Gonna read the other two in the trilogy at some point. They’re long books
     
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  30. CBH

    CBH Well-Known Member
    Donor

    Awesome, I have to read it for an independent study this fall but am putting it off until the second half of the semester to read the shorter book first. I definitely want to read the entire trilogy as well and let my professor choose between studying the war in North Africa or the fighting in Italy for my independent study. Figured I would get one of the trilogy either way.
     
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  31. The Blackfish

    The Blackfish The Fish in Black
    Staff Donor TMB OG
    Alabama Crimson TideIndianapolis Colts

    1. The Case Book of Sherlock Holmes (Sherlock Holmes #9) - Sir Arthur Conan Doyle (6/10)
    2. Persepolis Rising (The Expanse #7) - James S.A. Corey (8.5/10)
    3. Strange Dogs (The Expanse #6.5) - James S.A. Corey (7/10)
    4. Forge of Darkness (Kharkanas Trilogy #1) - Steven Erikson (9.5/10)
    5. Fall of Light (Kharkanas Trilogy #2) - Steven Erikson (9/10)
    6. Lonesome Dove - Larry McMurtry (9/10)
    7. Dancer's Lament (Path to Ascendancy #1) - Ian Esselmont (8/10)
    8. Deadhouse Landing (Path to Ascendancy #2) - Ian Esselmont (9/10)
    9. Scourged (Iron Druid #9) - Kevin Hearne (7.5/10)
    10. Anna Karenina - Leo Tolstoy (9/10)
    11. I'll Be Gone in the Dark - Michelle McNamara (7/10)
    12. A Connecticut Yankee in King Arthur's Court - Mark Twain (8/10)
    13. Buffett: The Making of an American Capitalist - Roger Lowenstein (9/10)
    14. Equal Rites (Discworld #3) - Terry Pratchett (8/10)
    15. The Outsider - Stephen King (8/10)
    16. Factfulness - Hans Rosling (8.5/10)
    17. The Little Book of Common Sense Investing - John Bogle (9.5/10)
    18. Mort (Discworld #4) - Terry Pratchett (8.5/10)
    19. Furies of Calderon (Codex Alera #1) - Jim Butcher (7/10)
    20. The Cabin at the End of the World - Paul Tremblay (6.5/10)
    21. If You Can: How Millennials Can Get Rich Slowly - William Bernstein (9/10)
    22. The Boglehead's Guide to Investing - Taylor Larimore (9.5/10)
    23. Academ's Fury (Codex Alera #2) - Jim Butcher (7.5/10)
    24. Bogle on Mutual Funds - John Bogle (10/10)
    25. The Intelligent Investor - Benjamin Graham (10/10)
    26. A Random Walk Down Wall Street - Burton Malkiel (9/10)
    27. Cursor's Fury (Codex Alera #3) - Jim Butcher (8.5/10)
    28. Captain's Fury (Codex Alera #4) - Jim Butcher (9/10)
    29. Your Money and Your Brain - Jason Zweig (7.5/10)
    30. Magpie Murders - Anthony Horowitz (7.5/10)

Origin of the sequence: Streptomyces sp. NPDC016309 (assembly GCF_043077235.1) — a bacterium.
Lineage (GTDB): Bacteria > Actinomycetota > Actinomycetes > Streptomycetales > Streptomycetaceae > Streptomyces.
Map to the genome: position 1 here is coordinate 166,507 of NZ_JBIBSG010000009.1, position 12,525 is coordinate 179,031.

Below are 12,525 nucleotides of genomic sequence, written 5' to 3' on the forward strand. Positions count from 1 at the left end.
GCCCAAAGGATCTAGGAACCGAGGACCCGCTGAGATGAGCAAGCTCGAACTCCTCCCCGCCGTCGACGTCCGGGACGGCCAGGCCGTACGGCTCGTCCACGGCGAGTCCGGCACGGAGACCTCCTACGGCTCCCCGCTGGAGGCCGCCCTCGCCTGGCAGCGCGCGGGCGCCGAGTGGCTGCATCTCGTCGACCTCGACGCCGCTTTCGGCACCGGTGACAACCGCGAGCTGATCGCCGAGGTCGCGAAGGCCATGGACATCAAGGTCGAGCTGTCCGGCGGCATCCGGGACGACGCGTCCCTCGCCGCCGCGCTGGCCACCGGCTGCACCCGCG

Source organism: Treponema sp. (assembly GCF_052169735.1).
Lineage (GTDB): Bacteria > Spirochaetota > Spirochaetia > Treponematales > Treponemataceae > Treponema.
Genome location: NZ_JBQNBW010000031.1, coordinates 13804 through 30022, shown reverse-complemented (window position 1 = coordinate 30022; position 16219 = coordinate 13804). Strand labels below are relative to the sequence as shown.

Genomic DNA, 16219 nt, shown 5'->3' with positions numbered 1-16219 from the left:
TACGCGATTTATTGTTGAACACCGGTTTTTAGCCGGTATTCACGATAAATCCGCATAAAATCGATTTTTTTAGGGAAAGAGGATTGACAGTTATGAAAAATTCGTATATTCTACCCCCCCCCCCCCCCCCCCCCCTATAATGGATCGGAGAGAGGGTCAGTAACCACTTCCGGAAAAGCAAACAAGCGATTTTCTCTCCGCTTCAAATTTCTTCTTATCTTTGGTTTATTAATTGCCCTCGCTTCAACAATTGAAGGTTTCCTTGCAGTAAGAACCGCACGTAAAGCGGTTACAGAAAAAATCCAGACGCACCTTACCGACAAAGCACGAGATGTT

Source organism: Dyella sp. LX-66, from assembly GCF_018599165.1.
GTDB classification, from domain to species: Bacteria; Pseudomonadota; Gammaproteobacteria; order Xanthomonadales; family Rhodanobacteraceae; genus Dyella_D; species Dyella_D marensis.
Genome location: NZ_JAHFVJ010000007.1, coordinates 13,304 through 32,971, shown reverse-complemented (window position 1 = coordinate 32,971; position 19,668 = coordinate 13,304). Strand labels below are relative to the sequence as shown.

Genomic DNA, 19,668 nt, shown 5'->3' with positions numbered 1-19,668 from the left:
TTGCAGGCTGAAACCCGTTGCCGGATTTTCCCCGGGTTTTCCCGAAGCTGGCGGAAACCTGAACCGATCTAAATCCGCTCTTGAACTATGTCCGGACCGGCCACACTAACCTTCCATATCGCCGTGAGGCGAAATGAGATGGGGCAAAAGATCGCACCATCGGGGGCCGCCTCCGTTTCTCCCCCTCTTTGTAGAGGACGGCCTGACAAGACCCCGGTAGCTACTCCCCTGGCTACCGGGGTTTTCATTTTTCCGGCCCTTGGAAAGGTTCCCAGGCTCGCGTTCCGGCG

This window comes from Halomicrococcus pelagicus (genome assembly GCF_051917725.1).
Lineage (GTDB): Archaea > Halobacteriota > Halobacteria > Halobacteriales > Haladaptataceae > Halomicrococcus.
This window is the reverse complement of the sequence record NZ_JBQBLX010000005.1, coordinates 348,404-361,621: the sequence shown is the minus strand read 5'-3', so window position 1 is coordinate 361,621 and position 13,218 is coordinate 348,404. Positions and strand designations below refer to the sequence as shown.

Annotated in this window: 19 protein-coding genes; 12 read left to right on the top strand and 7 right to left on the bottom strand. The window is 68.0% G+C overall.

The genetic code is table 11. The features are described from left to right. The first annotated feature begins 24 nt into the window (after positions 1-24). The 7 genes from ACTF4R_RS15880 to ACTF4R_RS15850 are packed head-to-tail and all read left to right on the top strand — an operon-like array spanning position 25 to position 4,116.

31. Princeps' Fury (Codex Alera #5) - Jim Butcher (8/10)
    Intelligent Investor is a classic that is a must read for anyone who invests. A Random Walk Down Wall Street I also really enjoyed, it shared a lot of the same facts and stories with Your Money and Your Brain which I think drove down the rating of that book, probably because I read it second and so close to Random Walk. Also w.r.t Your Money and Your Brain, I personally didn't care as much about specifically which section of your brain reacted to stimuli caused by investing, but I'm sure some do, and they would probably give the book a higher rating. For me just understanding how your brain reacts was enough without learning that the amygdala doesn't like to lose money.

    Codex Alera series is quick, fun and complete. Books continue to get better as they go, although I enjoyed #5 a little less than 3 and 4, but reading reviews a lot of people disagree with me. I didn't enjoy the two plot lines being so distant in this book :idk:

    Magpie Murders, thanks to Arkie Proud (RIP) for recommending this one for the book club. Great choice, I flew through it once I started. Fresh take on the classic whodunnit with lots of homages to classics like Agatha Christie novels (may have to reread some Agatha Christie now, its been like 15 years for me.) Also as other have mentioned Horowitz did a pretty good job with the book within a book premise.
     
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  32. Upton^2

    Upton^2 blocked just a park away, but I can't really say
    Donor
    Clemson TigersAtlanta BravesCharlotte HornetsCarolina Panthers

    1. The Three Body Problem - Cixin Liu. (8/10)
    2. Fire and Fury - Michael Wolff (4/10)
    3. To The Back of Beyond - Peter Stamm (7/10)
    4. Love in the Ruins - Walker Percy (9/10)
    5. 100 Years of Solitude - Gabriel Garcia Marquez (10/10)
    6. Dark Matter - Blake Crouch (7.5/10)
    7. Sapiens - Yuval Noah Harari (8/10)
    8. Empire of Cotton: A Global History - Sven Beckert (8.5/10)
    9. Why Does the World Exist - Jim Holt (7.5/10)
    10. Bonfire of the Vanities - Tom Wolfe (8.5/10)
    11. Eviction - Matthew Desmond (9/10)
    12. Tribe - Sebastian Junger (7.5/10)
    13. Absalom, Absalom! - William Faulkner (9.5/10) - So good. Can't rate it above 100 Years as that remains one of the best books I've ever read. Can clearly see Faulkner's influence in that book. Was hard to read at times and had to reread stuff all the time, but worth it.
     
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  33. Truman

    Truman Well-Known Member
    Donor
    Missouri TigersSt. Louis CardinalsChicago BullsSt. Louis BluesEverton

    1. Persepolis Rising (Expanse #7), by James S.A. Corey (10/10)
    2. Moscow Rules (Gabriel Allon #8) by Daniel Silva (8/10)
    3. Friends Divided: John Adams and Thomas Jefferson, by Gordon S Wood (8/10)
    4. The Defector (Gabriel Allon #9) by Daniel Silva (6.5/10)
    5. Star Wars: Colbalt Squadron, by Elizabeth Wein (6/10)